Corticosteroid Injections for Trigger Finger Helpful for ManyTrigger finger, medically termed stenosing tenosynovitis, is fairly common among adults. It results in a person's hand taking on the position of getting ready to pull a gun trigger. Unfortunately, treatment for trigger finger doesn't guarantee that it won't come back and many people find themselves with the problem again later on.
Researchers performed a study to see if they could predict which patients may end up having the problem recur, or come back. To do this, the researchers enrolled 130 patients (119 patients completed the study) who had trigger finger for the first time and who had been treated with corticosteroid injections. This treatment is usually the first invasive treatment tried if splinting and/or using anti-inflammatory medications doesn't work.
In order to gather information, the patients completed a questionnaire about how long they had their problem, the severity of the problem, and their medical history. All patients received the same medication (corticosteroid) and amount injected into the affected finger. The patients were then followed for six weeks to watch for improvement.
The researchers used a Visual Analog scale to rate the severity of the patients' symptoms. If it was determined that the patients' symptoms were relieved by more than 50 percent using the scale, they were offered a second corticosteroid injection. If the patients had less than a 50 percent improvement and those with more than 50 percent but refused a second injection were referred for surgery to help relieve the trigger finger.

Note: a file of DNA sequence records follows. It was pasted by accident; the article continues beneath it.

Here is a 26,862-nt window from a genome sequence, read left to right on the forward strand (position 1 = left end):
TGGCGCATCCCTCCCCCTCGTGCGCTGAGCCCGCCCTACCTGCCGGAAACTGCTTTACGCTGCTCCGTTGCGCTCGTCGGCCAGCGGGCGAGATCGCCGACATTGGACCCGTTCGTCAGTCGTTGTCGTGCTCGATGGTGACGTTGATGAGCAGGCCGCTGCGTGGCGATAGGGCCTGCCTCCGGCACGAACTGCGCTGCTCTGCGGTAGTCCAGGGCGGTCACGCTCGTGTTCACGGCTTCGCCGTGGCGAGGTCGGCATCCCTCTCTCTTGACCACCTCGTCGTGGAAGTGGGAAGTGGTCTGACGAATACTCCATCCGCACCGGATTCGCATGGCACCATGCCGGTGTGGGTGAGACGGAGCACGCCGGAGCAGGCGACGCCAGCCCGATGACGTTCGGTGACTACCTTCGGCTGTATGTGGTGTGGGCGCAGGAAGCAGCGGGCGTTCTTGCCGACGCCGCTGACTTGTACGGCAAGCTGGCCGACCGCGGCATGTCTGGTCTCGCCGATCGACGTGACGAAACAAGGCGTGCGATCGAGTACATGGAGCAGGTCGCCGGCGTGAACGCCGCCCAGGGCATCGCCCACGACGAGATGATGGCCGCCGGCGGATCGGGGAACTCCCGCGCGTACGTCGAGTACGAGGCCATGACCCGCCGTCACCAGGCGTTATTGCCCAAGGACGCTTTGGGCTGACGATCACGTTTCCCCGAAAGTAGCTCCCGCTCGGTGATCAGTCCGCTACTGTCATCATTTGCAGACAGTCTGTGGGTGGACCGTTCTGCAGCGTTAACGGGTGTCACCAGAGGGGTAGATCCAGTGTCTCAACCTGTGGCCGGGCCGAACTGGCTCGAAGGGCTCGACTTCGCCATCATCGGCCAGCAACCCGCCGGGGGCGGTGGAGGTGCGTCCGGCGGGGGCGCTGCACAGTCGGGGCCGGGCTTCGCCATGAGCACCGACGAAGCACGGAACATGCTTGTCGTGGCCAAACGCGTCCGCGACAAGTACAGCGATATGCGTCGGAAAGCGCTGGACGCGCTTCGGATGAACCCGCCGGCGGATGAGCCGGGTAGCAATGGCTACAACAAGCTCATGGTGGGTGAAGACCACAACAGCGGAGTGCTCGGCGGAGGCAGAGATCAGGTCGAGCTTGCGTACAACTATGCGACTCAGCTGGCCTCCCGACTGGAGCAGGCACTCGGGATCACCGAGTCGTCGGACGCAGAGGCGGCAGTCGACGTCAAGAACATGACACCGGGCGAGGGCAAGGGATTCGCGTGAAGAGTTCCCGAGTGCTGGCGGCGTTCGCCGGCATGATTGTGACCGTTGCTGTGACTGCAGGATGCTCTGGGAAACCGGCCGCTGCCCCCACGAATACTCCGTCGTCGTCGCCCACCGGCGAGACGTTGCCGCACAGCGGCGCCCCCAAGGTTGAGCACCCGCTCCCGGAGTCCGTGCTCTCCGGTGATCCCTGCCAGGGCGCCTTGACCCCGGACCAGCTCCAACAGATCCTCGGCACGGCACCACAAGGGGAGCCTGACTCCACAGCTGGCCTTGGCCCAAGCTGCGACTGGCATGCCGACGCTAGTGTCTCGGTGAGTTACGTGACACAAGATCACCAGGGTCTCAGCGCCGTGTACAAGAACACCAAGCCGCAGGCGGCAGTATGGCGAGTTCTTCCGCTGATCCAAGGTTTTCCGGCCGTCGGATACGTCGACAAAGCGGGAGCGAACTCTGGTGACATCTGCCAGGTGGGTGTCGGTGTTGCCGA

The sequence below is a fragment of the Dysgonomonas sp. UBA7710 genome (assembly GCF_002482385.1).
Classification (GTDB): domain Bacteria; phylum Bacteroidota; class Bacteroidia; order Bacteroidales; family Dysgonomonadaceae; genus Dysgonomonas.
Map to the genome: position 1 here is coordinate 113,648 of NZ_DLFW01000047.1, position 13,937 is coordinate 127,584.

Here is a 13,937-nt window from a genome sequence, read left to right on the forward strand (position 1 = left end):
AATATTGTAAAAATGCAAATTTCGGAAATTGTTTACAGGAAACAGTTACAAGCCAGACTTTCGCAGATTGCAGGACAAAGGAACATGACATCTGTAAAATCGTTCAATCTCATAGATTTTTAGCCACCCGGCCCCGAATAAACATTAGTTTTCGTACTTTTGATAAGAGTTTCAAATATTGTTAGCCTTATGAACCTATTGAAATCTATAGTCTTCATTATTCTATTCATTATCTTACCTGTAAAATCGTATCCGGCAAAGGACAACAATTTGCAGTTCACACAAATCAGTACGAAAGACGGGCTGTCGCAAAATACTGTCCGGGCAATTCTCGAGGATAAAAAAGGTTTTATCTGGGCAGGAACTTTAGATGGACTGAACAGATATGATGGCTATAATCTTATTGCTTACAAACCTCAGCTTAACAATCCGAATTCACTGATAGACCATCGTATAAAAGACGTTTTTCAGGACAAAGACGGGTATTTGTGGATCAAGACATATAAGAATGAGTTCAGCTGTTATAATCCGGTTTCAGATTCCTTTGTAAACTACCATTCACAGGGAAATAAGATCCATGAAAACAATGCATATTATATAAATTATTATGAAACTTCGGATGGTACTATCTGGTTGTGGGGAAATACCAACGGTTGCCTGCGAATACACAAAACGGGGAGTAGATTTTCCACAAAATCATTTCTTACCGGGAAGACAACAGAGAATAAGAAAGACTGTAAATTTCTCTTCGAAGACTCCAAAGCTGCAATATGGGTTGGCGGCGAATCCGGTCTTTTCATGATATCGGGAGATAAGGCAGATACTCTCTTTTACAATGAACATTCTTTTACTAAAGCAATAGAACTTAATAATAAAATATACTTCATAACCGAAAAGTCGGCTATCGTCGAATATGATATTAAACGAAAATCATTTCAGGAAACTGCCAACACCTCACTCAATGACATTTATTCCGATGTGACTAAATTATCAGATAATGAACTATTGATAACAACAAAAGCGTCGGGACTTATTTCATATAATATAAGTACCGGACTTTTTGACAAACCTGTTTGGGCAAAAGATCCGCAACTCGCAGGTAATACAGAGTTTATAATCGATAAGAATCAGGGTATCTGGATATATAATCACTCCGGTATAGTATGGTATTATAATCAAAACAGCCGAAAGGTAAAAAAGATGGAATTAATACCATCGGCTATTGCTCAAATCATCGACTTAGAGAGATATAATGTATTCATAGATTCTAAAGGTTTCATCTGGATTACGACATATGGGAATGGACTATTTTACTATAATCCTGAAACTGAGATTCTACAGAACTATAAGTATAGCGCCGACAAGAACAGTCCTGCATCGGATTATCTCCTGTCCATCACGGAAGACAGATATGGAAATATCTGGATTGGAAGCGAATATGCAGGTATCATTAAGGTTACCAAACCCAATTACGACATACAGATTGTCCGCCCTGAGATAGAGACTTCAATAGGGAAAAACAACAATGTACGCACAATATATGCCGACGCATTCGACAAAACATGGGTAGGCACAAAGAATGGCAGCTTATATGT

A year after treatment, researchers contacted the patients to see if they had any recurrence of the symptoms. If they did have symptoms, they were asked how long they had been symptom free and if they had any other treatments. The researchers also asked if any other fingers became affected since the treatment.
Following treatment, all patients reported that they had some relief from the trigger finger. At an average of 5.6 months, an average of 56 percent of fingers had a recurrence after one injection. The researchers noticed that the longer the patients had the symptoms, the slightly higher a risk they had of having a recurrence.
When looking at how long the patients were symptom free, the researchers found that freedom from symptoms was about 70 percent at six months and 45 percent at 12 months.
For the patients who chose to have a second injection, 21 percent ended up having to have surgery, compared with 23 percent who did not have a second injection. Other issues were also examined. People who were younger and/or who had more than one finger affected tended to need a repeat injection. Those who had type 1 diabetes, underactive thyroid hypothyroidism, or overactive thyroid hyperthyroidism, tended to require surgery most often.
In conclusion, the researchers wrote that their study did have some limitations. They included the arbitrarily chosen corticosteroid dosage and the telephone consultation after one year, rather than a face-to-face examination. Otherwise, the researchers say that their findings show that although corticosteroids should continue to be used as one of the first-line treatments, patients who are younger, who have more than one finger affected, and/or who have type 1 diabetes, will have a higher chance of needing additional treatment.
Tamara D. Rozental, David Zurakowski, and Philip E. Blazer. Trigger Finger Prognostic Indicator of Recurrence Following Corticosteroid Injection. In Journal of Bone and Joint Surgery. August 2008. Vol. 90. Pp. 1665-1722.
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